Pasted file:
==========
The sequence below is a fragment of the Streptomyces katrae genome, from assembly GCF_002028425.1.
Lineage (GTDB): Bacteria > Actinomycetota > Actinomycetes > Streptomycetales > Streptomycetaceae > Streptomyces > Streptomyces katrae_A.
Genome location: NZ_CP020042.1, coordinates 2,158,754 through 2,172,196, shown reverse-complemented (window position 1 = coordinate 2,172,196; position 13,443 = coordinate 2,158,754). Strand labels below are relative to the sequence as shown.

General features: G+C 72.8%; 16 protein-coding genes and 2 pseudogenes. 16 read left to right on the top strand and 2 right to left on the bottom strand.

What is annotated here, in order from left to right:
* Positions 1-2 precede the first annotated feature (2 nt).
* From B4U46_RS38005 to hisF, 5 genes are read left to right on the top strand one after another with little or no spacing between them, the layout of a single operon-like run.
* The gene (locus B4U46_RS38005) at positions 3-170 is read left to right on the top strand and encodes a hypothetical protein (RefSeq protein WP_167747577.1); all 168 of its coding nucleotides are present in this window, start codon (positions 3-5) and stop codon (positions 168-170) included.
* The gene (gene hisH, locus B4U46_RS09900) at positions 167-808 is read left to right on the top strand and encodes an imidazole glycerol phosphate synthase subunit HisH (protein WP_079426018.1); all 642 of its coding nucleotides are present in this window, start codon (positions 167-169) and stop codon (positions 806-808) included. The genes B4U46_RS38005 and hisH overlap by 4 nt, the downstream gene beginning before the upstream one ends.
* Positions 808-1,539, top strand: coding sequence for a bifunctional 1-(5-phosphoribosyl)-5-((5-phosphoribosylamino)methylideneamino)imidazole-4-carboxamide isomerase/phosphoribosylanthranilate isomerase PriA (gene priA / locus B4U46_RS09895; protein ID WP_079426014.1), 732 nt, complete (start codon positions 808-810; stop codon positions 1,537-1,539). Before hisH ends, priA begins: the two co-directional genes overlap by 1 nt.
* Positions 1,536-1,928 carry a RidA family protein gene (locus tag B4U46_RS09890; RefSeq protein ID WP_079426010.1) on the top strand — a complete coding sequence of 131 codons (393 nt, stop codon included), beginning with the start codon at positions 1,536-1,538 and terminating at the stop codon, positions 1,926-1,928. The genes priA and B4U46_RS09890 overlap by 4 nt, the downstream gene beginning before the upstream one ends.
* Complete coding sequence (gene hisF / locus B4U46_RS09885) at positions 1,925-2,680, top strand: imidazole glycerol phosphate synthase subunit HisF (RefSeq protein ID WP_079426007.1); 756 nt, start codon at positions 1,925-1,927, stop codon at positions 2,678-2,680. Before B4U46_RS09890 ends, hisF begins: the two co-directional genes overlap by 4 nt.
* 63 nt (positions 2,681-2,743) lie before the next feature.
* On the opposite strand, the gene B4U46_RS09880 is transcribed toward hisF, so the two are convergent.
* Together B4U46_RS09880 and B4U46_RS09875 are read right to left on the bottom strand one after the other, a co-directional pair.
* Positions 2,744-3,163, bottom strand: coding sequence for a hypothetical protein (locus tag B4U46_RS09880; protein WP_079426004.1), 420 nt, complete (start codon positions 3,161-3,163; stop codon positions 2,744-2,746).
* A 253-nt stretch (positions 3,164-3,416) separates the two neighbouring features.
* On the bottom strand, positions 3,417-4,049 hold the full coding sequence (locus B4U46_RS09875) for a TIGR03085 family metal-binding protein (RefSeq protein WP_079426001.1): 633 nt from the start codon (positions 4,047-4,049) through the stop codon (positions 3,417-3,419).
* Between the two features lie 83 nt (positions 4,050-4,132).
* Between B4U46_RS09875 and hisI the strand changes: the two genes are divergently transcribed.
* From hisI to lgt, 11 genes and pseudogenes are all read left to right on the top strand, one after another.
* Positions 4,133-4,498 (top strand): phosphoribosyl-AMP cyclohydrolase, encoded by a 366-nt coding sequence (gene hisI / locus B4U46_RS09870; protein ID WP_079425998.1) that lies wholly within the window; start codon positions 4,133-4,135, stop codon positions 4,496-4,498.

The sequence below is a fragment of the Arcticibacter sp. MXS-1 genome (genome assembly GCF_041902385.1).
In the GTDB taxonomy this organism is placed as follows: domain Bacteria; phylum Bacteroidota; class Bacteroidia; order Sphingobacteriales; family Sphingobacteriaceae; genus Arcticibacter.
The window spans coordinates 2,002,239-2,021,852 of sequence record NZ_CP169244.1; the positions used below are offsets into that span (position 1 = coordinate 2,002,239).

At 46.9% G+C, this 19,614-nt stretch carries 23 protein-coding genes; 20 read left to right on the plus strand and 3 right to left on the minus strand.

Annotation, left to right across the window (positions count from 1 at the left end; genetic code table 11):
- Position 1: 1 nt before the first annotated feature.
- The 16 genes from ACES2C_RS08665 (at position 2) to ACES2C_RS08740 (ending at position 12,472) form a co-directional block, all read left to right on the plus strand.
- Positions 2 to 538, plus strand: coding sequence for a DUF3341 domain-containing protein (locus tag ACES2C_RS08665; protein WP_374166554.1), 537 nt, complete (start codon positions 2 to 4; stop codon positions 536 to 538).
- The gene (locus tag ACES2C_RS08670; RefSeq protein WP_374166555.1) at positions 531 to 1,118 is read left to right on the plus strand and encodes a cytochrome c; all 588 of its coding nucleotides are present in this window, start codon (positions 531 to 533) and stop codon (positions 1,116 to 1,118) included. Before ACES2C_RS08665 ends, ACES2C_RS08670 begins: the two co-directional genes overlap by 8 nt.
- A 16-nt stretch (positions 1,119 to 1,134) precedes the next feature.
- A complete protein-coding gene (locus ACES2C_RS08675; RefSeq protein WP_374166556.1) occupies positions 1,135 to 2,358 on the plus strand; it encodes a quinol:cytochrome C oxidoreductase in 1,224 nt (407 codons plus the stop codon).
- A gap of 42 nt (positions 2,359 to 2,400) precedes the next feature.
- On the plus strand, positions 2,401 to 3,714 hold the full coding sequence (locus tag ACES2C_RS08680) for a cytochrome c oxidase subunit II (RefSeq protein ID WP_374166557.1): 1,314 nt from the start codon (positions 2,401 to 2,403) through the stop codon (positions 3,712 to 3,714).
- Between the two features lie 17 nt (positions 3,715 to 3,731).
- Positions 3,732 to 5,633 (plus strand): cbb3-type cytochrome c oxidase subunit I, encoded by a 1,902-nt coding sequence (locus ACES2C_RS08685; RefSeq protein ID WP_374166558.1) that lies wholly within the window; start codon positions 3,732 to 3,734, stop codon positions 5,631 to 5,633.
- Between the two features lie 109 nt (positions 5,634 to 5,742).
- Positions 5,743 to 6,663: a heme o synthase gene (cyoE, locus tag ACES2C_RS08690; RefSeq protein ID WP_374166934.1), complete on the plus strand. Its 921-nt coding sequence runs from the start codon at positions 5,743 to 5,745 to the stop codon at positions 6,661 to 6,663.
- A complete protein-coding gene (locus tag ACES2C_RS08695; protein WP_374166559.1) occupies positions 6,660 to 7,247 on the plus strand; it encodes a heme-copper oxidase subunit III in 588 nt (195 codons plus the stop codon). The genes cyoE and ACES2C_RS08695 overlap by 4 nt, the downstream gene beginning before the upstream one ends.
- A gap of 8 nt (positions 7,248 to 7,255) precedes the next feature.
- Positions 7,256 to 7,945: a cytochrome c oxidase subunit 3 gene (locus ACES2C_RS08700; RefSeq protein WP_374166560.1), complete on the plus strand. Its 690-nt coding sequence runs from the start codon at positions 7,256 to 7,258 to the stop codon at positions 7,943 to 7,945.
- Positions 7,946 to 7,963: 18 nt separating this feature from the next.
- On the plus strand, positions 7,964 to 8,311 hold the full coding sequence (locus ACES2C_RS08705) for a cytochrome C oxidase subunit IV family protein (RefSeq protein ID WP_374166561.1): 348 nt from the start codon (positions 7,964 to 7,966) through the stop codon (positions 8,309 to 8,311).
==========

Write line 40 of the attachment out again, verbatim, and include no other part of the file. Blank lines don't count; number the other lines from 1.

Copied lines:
- A complete protein-coding gene (locus tag ACES2C_RS08695; protein WP_374166559.1) occupies positions 6,660 to 7,247 on the plus strand; it encodes a heme-copper oxidase subunit III in 588 nt (195 codons plus the stop codon). The genes cyoE and ACES2C_RS08695 overlap by 4 nt, the downstream gene beginning before the upstream one ends.